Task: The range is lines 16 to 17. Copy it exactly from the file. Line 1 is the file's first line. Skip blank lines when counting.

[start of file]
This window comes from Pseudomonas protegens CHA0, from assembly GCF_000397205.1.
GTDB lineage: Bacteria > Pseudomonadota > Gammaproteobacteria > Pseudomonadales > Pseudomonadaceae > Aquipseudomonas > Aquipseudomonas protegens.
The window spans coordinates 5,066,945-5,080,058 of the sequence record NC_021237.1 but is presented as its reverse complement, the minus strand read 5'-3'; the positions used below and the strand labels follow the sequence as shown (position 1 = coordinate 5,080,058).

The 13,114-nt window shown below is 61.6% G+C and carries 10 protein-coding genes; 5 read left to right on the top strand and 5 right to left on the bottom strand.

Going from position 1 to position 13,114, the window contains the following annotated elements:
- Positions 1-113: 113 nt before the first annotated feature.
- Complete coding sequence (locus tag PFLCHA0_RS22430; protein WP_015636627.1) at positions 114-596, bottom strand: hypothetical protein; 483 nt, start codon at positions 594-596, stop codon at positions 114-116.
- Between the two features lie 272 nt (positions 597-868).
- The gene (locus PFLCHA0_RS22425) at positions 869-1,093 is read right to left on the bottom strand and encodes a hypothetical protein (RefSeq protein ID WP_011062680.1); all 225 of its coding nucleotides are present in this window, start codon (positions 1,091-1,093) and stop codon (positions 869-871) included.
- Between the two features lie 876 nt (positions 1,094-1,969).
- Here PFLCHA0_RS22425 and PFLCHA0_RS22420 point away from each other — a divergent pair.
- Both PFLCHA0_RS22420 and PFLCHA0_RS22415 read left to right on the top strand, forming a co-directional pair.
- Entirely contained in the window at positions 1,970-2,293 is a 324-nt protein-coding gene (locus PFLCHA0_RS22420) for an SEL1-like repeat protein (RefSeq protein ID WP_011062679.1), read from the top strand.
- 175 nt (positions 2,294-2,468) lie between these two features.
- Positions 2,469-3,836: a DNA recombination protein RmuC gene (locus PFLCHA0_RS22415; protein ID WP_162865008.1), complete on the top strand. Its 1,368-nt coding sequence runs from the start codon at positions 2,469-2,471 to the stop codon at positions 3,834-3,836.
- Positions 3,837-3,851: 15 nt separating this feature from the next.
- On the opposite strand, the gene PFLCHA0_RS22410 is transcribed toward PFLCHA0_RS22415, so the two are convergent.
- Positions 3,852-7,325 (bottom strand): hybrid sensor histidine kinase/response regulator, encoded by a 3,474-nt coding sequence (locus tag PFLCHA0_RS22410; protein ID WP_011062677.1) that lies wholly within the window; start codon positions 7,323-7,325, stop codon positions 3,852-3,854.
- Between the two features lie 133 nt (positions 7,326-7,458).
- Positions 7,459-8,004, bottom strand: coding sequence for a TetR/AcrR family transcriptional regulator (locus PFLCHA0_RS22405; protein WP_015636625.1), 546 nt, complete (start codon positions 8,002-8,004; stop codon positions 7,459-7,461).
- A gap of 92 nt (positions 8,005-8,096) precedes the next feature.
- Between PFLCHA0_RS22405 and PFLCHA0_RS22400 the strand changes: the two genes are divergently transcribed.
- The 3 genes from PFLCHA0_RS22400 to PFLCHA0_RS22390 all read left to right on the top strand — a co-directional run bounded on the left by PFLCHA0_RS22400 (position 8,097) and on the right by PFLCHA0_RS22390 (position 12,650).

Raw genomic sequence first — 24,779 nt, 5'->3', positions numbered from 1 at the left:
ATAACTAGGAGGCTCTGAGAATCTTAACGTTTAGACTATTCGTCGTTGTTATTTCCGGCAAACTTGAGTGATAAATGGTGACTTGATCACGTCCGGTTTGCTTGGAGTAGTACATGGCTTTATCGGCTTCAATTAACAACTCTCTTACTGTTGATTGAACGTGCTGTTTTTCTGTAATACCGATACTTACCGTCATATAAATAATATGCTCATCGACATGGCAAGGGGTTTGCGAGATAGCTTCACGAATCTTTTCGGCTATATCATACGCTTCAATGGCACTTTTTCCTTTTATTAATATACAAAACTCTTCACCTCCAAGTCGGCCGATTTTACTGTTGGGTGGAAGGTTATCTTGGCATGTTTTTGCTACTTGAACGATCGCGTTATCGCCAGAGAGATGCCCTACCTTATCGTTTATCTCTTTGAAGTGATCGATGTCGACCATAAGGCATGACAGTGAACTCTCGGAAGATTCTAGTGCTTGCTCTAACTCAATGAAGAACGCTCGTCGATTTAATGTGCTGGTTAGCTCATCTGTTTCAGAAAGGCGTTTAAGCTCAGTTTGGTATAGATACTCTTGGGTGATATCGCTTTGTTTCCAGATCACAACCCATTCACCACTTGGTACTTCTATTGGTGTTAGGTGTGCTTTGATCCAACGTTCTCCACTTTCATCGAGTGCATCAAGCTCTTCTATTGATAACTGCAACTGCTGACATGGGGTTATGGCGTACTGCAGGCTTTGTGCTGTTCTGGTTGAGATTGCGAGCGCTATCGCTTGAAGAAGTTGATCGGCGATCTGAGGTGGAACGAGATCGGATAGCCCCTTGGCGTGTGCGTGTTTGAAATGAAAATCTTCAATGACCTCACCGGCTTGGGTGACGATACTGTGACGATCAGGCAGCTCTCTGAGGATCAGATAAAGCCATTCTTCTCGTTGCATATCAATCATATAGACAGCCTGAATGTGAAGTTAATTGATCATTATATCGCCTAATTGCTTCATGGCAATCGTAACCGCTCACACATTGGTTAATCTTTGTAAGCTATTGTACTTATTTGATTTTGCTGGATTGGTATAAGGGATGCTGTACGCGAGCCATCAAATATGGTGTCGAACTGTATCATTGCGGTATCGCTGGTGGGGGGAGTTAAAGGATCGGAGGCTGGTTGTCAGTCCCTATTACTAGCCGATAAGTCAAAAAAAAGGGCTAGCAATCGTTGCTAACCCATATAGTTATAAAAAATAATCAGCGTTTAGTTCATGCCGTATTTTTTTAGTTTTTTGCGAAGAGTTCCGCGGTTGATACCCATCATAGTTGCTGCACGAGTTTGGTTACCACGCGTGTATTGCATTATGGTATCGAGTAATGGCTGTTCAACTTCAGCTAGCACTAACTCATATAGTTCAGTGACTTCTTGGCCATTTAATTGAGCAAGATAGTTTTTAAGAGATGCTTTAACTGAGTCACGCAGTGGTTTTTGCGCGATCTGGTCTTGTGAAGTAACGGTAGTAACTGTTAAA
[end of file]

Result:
- Positions 3,837-3,851: 15 nt separating this feature from the next.
- On the opposite strand, the gene PFLCHA0_RS22410 is transcribed toward PFLCHA0_RS22415, so the two are convergent.